Condominium and Cooperative Law in Arizona

Condominiums and cooperatives are types of "common interest" communities.

They are communities where each individual or family resident rents or owns a unit which is part of a larger building, containing other, similar, residential units. The residents are responsible responsible for the maintenance of the common areas of their living areas, such as gardens, walkways, lawns, and swimming pools. They usually meet this responsibility by paying a monthly fee to support this maintenance.

If you simply look at one of these communities, you won't be able to tell whether it's a cooperative or a condominium community.

This is because there are no defining physical characteristics which are unique to one type of cooperative community, but not the other. The important differences aren't embodied in physical characteristics, but in the legal ownership arrangement governing the communities: in a condominium community, the residents own the units they live in. In a cooperative community, the units are rented.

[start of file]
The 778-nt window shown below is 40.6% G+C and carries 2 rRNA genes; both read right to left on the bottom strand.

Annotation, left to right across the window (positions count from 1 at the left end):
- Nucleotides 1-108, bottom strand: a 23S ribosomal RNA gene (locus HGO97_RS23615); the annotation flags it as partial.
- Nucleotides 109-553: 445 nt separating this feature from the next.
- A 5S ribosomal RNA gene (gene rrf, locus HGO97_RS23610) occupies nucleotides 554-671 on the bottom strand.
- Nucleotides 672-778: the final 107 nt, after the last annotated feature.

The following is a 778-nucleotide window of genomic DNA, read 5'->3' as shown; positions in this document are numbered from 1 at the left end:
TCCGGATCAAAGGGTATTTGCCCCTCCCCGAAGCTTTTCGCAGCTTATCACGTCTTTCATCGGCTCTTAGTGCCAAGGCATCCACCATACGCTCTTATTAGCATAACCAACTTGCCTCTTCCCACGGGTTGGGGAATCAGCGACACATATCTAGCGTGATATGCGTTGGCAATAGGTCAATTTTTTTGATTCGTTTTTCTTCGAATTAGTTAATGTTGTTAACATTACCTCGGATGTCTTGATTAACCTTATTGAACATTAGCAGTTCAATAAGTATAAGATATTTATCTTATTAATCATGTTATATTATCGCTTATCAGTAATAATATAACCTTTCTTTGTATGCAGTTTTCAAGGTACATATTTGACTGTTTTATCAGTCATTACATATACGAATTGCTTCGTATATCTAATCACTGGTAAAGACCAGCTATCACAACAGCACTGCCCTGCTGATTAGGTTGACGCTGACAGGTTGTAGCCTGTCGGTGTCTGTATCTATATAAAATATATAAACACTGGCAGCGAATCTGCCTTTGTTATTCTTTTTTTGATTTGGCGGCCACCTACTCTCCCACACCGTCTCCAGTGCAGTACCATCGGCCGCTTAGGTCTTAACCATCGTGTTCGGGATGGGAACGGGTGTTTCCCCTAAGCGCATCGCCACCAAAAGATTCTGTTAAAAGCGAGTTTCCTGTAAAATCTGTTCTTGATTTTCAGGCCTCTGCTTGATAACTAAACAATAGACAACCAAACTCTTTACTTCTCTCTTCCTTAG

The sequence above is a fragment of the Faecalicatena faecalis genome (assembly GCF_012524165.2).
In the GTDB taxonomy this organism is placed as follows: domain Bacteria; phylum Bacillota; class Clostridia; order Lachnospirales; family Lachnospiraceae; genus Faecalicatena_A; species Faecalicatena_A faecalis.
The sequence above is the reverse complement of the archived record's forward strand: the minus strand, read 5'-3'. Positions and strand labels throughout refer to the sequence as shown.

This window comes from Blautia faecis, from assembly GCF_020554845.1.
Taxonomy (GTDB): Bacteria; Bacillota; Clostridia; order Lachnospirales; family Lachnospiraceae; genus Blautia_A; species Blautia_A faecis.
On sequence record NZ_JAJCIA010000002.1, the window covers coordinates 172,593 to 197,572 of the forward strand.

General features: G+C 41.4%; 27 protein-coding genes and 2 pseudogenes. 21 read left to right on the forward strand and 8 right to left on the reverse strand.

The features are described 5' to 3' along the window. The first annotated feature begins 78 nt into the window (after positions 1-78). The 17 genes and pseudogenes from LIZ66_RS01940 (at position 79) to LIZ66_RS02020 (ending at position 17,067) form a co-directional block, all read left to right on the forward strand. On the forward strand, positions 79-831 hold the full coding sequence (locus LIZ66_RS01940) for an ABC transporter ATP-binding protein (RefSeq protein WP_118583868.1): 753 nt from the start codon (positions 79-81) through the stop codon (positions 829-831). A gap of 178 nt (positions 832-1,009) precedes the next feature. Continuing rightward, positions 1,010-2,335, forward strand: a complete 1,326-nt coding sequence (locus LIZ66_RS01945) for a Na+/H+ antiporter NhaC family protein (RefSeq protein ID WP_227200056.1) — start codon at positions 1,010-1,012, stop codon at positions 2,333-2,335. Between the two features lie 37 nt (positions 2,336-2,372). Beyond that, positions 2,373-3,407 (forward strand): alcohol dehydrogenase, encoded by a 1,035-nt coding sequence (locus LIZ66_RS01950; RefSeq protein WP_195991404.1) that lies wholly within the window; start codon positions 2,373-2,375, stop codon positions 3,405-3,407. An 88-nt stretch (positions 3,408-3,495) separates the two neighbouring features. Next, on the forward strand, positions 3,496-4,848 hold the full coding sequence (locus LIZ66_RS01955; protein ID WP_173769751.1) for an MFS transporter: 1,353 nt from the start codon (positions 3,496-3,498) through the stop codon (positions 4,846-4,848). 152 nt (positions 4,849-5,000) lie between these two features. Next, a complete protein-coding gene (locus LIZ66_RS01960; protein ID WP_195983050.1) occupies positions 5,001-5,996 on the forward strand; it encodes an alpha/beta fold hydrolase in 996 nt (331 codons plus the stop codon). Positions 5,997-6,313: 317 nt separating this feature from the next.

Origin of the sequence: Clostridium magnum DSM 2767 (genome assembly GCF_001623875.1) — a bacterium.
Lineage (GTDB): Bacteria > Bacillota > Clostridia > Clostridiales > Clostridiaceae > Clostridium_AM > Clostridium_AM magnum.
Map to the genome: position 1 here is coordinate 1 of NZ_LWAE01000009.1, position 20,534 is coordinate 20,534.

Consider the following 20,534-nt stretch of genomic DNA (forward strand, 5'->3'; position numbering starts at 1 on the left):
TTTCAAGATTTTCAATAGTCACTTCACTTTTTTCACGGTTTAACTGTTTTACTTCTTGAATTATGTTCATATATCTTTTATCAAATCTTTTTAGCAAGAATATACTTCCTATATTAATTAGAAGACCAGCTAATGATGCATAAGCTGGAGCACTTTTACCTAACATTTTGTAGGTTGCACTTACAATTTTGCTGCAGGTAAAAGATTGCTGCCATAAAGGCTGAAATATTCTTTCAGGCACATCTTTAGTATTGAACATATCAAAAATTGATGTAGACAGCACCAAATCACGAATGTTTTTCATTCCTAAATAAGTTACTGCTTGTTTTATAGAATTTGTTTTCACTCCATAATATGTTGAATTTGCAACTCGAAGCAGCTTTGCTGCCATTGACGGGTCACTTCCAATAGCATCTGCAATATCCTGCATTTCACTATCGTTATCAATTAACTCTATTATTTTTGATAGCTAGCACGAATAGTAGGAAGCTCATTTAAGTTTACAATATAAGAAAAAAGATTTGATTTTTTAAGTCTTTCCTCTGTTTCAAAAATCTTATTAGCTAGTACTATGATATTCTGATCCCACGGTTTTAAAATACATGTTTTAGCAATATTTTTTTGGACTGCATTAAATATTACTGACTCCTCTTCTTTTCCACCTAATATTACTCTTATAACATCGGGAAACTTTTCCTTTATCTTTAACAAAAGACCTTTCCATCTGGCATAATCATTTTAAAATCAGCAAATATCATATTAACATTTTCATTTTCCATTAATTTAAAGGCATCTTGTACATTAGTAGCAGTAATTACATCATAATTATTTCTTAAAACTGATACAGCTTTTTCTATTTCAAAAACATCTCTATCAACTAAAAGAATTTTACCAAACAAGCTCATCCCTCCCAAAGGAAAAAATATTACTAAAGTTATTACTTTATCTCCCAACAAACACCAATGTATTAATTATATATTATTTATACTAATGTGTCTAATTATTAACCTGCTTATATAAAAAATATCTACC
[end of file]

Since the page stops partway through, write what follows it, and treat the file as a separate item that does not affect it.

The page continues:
Laws and Regulations Concerning Common Interest Communities in Wickenburg, Arizona

There are a large number of laws in Wickenburg, Arizona that can affect condominiums and cooperatives, but few, if any, of them are unique to such common-interest communities. Instead, they're mostly governed by laws of general application, covering zoning, contracts, and landlord/tenant relations.

In general, the policies of the landowner or management board will have a much greater impact on the daily lives and conduct of residents than any state or local laws governing condominiums or cooperatives.

The land on which these communities sit is private property, so the owners have significant leeway when it comes to setting rules regarding what tenants can and can't do on the property. These rules generally govern things like noise levels, cleanliness, long-term guests, and pets. They are often designed with the goal of balancing residents' rights to a clean and quiet neighborhood, with their individual autonomy.

Some rules set by property owners or managers may not be enforceable, however. For example, in Wickenburg, Arizona, any rule which purports to exclude residents based on race, color, national origin, or religion will not be valid. There are likely some others, as well.

Can a Wickenburg, Arizona Attorney Help?

If you have problems with your landlord, your homeowners association, or a neighbor, a good Wickenburg, Arizona real estate lawyer may prove invaluable.